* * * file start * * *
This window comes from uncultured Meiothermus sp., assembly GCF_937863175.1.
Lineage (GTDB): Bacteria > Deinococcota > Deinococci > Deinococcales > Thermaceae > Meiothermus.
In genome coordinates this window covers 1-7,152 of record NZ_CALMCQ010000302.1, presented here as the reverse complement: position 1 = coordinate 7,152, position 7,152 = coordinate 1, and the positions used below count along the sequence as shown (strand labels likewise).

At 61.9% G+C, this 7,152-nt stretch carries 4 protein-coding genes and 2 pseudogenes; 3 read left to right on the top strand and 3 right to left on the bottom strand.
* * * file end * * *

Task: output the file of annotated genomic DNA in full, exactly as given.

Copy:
This window comes from uncultured Meiothermus sp., assembly GCF_937863175.1.
Lineage (GTDB): Bacteria > Deinococcota > Deinococci > Deinococcales > Thermaceae > Meiothermus.
In genome coordinates this window covers 1-7,152 of record NZ_CALMCQ010000302.1, presented here as the reverse complement: position 1 = coordinate 7,152, position 7,152 = coordinate 1, and the positions used below count along the sequence as shown (strand labels likewise).

At 61.9% G+C, this 7,152-nt stretch carries 4 protein-coding genes and 2 pseudogenes; 3 read left to right on the top strand and 3 right to left on the bottom strand.